Will I Be Able To Buy A House If I File Bankruptcy?
Filing a bankruptcy and receiving a discharge in bankruptcy does not create a barrier to home ownership if the individuals are otherwise able to become credit worthy in the future. The central premise of bankruptcy law in the United States is to give individuals a fresh start in their financial lives. Property acquired after a bankruptcy filing is not subject to the claims of pre-bankruptcy filing creditors or the bankruptcy trustee acting on behalf of creditors.
Home ownership is almost everyone’s dream. Filing a bankruptcy does not mean a person’s financial ‘death’. Many people are able to get back on their feet and prosper after receiving a bankruptcy discharge. The crushing weight of old debt is off their shoulders. They are now, once again, free to work and earn and save money free from the lawsuits of past creditors.
Most of us need to obtain a mortgage in order to buy a home. The willingness of a company to lend you money depends in large part on how you have rehabilitated your creditworthiness after a bankruptcy filing. Many lenders use the Fair Isaacs credit scoring system. This is available to you at www.myfico.com. People with good credit get the best interest rates since they are at the lowest end of the credit risk. They are more likely to pay their debts and some one who has a lower credit score.
Generally the lower your FAIR Isaacs score, the higher the interest rate you will pay. You can help make up for this by making a larger down payment, buying a less expensive home, asking a family member to co sign the note and mortgage, asking family members for a gift of money to increase your down payment. At certain lower credit levels this will not work. Time and a responsible use of credit including paying on time in the required amounts should help improve your credit worthiness score.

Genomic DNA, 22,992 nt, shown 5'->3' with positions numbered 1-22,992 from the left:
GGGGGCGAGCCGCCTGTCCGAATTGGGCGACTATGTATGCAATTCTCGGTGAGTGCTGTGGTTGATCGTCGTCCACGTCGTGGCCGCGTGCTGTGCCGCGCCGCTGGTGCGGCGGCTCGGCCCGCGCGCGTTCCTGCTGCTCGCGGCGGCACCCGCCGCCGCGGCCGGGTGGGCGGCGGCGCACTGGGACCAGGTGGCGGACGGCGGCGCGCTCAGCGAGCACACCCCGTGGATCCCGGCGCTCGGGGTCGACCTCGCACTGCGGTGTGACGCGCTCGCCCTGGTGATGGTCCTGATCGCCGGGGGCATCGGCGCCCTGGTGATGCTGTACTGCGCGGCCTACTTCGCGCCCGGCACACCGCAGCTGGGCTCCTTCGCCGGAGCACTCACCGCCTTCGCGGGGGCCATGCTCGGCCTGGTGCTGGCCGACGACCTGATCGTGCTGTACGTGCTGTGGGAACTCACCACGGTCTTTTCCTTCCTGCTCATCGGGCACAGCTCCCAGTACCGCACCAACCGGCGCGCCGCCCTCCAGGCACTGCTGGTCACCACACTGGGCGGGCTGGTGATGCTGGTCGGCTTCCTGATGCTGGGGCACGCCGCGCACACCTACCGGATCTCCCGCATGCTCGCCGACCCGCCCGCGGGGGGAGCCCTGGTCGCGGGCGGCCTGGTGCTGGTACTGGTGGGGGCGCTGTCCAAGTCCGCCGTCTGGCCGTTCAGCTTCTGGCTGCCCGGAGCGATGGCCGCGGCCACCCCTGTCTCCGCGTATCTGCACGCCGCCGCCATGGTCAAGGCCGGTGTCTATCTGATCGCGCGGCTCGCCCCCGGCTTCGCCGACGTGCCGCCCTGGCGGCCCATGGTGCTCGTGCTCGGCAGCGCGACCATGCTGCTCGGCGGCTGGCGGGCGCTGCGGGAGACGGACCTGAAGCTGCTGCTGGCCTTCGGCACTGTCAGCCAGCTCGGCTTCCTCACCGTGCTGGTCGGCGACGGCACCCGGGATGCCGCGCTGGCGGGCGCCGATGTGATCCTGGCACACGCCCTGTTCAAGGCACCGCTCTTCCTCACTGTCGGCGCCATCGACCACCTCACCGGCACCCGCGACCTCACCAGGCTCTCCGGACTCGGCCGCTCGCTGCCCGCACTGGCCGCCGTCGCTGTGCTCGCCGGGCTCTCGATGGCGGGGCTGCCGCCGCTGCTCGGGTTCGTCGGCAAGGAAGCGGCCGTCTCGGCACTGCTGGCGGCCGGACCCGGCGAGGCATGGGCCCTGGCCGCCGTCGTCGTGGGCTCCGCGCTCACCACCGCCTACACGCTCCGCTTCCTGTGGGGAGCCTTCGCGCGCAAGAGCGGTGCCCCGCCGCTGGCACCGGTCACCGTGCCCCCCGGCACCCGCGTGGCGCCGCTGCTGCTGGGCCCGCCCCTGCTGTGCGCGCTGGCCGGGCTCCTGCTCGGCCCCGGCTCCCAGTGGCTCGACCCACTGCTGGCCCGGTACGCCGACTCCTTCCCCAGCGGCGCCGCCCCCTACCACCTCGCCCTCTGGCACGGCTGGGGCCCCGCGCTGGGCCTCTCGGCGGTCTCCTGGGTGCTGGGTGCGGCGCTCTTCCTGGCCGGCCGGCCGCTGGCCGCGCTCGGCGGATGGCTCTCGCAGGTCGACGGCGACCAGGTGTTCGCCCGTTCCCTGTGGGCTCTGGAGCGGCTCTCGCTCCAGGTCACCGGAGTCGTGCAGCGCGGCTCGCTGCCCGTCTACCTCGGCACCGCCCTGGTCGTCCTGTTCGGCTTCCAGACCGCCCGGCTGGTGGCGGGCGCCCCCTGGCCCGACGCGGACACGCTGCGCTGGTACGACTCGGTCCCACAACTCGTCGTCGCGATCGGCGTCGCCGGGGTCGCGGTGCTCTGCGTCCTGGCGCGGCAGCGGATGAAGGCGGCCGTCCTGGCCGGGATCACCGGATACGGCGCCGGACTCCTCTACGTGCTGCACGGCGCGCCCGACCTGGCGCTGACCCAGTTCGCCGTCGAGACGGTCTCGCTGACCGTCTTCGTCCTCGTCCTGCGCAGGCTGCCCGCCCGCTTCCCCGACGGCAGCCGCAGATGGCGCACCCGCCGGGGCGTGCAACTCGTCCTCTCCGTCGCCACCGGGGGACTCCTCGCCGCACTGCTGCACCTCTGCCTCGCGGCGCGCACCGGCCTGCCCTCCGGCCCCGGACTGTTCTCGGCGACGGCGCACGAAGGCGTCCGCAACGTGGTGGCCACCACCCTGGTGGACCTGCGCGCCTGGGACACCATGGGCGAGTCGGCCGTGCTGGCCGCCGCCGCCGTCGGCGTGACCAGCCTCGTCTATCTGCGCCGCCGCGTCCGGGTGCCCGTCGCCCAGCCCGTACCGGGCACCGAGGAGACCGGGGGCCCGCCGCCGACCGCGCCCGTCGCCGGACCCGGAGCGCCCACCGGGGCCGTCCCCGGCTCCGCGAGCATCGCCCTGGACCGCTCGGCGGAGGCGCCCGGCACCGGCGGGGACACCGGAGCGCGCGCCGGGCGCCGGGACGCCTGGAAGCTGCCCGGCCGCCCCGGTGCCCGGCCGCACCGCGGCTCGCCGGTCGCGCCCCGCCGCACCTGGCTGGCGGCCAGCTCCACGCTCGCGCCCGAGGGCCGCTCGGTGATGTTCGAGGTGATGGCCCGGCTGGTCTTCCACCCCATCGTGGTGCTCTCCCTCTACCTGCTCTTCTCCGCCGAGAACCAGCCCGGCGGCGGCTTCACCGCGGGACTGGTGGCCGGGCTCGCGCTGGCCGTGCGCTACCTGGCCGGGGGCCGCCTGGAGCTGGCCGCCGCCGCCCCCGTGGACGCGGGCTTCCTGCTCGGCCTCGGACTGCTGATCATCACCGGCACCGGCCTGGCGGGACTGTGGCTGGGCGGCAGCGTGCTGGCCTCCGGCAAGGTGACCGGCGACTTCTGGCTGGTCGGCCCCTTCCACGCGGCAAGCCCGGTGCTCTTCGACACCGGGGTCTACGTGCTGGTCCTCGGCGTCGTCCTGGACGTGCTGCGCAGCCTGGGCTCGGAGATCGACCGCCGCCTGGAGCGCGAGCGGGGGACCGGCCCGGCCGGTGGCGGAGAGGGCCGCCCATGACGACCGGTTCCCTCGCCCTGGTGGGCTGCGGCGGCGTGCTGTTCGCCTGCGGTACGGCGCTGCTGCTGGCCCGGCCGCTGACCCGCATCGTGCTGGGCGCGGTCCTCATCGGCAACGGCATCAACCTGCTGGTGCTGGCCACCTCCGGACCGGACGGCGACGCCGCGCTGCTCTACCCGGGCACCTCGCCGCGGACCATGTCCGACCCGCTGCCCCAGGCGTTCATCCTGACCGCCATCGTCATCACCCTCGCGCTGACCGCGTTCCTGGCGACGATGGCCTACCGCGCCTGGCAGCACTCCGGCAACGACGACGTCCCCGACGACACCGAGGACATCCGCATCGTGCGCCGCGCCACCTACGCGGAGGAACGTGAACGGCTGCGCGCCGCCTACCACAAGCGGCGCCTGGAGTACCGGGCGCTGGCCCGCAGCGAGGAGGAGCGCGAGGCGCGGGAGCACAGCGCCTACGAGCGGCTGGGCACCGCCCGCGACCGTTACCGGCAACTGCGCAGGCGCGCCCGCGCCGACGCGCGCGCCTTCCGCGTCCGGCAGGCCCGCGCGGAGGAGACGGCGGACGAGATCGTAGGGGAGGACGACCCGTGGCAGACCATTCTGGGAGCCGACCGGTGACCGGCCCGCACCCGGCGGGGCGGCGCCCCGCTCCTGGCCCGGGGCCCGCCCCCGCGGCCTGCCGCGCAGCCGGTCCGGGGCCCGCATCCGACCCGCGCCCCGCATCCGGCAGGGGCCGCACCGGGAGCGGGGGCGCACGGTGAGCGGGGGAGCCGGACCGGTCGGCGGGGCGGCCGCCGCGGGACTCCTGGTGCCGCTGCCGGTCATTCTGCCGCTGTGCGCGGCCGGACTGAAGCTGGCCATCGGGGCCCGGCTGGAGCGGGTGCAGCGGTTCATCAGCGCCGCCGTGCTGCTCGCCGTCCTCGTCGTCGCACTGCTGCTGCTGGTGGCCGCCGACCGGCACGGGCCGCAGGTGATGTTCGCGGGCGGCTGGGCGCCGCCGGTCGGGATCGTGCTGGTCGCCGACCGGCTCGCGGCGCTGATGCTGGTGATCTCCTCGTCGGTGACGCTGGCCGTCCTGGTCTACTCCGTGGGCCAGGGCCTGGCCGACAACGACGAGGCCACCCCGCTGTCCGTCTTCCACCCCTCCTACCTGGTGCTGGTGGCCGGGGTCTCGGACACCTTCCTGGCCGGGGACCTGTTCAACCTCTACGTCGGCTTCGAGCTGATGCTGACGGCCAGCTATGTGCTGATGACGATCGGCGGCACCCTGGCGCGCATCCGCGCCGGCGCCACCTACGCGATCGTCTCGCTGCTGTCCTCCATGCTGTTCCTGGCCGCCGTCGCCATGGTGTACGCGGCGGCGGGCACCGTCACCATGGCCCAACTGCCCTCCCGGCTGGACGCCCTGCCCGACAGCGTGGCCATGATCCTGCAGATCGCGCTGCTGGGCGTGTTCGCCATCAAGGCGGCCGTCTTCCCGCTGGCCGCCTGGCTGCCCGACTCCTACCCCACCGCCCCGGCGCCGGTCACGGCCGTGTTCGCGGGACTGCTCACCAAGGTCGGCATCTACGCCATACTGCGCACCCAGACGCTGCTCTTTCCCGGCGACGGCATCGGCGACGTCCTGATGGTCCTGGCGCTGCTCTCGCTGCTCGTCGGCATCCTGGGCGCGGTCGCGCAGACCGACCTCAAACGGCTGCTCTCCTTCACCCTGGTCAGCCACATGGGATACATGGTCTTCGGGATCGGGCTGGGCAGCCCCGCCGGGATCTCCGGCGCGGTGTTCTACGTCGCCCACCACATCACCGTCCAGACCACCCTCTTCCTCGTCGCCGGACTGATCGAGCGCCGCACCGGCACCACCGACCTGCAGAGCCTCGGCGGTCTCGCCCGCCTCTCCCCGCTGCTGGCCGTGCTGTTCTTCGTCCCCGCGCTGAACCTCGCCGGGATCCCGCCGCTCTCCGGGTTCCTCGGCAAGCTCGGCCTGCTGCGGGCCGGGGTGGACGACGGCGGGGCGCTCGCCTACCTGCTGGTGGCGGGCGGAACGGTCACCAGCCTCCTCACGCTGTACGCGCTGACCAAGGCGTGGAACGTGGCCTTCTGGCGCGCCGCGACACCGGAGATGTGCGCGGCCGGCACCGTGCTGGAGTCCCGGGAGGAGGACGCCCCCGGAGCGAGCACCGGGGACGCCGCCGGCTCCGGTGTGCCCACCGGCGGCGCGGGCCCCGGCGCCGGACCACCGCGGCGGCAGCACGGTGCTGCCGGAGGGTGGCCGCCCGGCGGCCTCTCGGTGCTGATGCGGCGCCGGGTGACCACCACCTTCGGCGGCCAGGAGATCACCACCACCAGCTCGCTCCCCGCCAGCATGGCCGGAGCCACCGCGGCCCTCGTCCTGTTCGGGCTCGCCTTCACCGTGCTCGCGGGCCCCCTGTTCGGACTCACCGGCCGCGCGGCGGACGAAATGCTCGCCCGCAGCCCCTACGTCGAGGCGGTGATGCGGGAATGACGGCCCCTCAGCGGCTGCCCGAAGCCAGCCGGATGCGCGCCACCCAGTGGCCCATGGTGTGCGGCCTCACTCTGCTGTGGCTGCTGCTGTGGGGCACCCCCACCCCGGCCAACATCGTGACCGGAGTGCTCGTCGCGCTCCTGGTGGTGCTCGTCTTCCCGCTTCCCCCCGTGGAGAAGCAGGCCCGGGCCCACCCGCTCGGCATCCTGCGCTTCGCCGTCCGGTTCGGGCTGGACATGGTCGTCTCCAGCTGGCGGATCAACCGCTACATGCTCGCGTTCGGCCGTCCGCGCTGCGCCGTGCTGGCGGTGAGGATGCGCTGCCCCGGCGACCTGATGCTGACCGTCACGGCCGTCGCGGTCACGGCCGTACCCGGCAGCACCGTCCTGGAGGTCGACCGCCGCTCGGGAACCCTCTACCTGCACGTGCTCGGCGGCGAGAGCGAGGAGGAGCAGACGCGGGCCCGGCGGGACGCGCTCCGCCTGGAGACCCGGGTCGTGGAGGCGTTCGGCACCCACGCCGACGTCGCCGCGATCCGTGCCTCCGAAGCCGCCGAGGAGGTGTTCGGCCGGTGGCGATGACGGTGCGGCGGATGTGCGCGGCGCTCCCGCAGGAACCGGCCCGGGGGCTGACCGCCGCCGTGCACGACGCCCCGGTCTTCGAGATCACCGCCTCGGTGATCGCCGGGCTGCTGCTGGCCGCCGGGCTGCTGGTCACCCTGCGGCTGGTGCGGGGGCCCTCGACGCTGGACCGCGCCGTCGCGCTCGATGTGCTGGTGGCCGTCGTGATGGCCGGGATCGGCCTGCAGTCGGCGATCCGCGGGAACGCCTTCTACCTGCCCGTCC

After two years post bankruptcy, your credit score is no longer adversely affected by the bankruptcy filing. Many clients come back to our office after a bankruptcy filing with mortgage pre qualification letters in one hand and contracts to buy homes in the other hand. Imagine how good it makes everyone in our office feel when I hand someone the deed to their new home after having represented them in a bankruptcy proceeding!!
The mortgage lending industry is very competitive. There are ‘bankruptcy friendly’ lenders willing to consider mortgage applications from people with less than perfect credit. Some mortgage brokers and representatives even specialize in helping post bankruptcy borrowers to buy homes. Be sure that you understand exactly what the prospective lender has promised you before you part with any money for a loan application or a credit report. Loan fees, escrows for taxes and insurance and closing costs are expensive. A smart buyer shops around and compares prices and costs. Many mortgage companies are paid from your closing costs and a payment from the bank or other investor that buys the loan. If you don’t take their loan, they do not get paid. To guard against this they charge application and other fees.
Condo and unit owner association charges can also run up your closing costs. Plan ahead and be very careful to allocate extra money just in case. It is important to save a copy of your bankruptcy discharge. Most lenders may ask you for it.